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ANN ARBOR, MICHIGAN, THURSDAY, OCTOBER 19, 1911.
to Play Real
e regular mid-
e Varsity and
,were the only
the first team
,o who did the
route from the
,ss, Thomson to Wells,
5 yards, gave the Var-
touchdown near the
rd quarter and the Re-
the rest of their time
it. McMillan dodged
nen for the opening
,he last session and in
e of play Wells went
r the closer. The All-
center of the stage in
ter and it was short-
an made his point get-
scored his field goal.
ot Find Easy Going.
score was fairly large
i not have a walkaway,
Something has hap-
Lll-Fresh since Satur-
led to play the game
capable of when they
nst Mt. Union but they
r the Varsity today and
m hard. The Scrubs
;htly changed lineup-
ing used at half in
on the side lines with
horse" and Roblee
e. He showed up well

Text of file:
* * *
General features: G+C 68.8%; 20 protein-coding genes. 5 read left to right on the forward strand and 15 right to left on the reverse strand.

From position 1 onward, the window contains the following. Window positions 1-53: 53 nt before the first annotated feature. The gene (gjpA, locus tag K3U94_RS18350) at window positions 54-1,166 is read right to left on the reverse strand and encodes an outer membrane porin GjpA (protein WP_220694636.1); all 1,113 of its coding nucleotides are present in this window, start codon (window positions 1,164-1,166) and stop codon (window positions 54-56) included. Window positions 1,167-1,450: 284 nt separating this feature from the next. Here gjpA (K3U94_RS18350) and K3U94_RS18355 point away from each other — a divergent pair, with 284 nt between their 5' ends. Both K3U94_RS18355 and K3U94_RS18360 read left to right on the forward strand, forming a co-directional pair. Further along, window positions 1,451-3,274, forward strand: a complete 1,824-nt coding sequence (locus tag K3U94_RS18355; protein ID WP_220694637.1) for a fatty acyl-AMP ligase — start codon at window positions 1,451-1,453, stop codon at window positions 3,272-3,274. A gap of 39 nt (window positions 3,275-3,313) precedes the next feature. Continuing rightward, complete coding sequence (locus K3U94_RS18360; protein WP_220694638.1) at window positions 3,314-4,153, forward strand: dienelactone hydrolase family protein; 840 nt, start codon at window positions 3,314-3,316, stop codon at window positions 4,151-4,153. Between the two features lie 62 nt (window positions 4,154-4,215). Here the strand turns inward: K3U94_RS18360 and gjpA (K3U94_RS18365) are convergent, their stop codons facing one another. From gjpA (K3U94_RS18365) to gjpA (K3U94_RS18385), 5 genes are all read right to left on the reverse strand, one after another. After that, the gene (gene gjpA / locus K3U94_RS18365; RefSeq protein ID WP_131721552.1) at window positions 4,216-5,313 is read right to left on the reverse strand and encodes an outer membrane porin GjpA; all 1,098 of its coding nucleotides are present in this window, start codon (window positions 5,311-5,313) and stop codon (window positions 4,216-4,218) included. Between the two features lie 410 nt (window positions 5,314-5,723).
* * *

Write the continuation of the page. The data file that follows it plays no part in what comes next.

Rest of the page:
a more favorable im-
he has at half. Her-
at left half, Craig go-
he second half. Car-
session at right half
d Huebel were given
ed on page 4.)
ON FRIDAY NIGHT.
TENNIS SQUAD BEGINS PRACTICE
Twenty-Five Men Will Try For This
Practice of the Varsity tennis squad
will .begin at the Ferry field courts
About twenty-five men reported at
the meeting held Tuesday night and
received preliminary instructions
from Acting Captain Thorward. Each
man will be required to play a match
with every other candidate during the
fall practice which will continue as
long as the weather permits.
Others who desire to try out but
who were not present at the meeting
should communicate immediately with
B. F. Thorward.
AWARDED AVIATION LICENSE.
Senior Dental Student Will Have
Charge of Militia Monoplane.
George W. McKay, '12 D, captain of
Company A, Michig'an State Signal
Corps, returned to school Monday
with an aviation license safely tucked
away in his jeans. He is the first na-
tional guard officer in the United
States to secure such a document.
Company A is stationed at Ypsilanti
where Mr. McKay makes his home.
Early last summer Captain McKay
was appointed by Governor Osborn
to a scholarship in the aviation school
at Long Island, in order that he might
learn aviation in the interests of the
state. He spent seven weeks experi-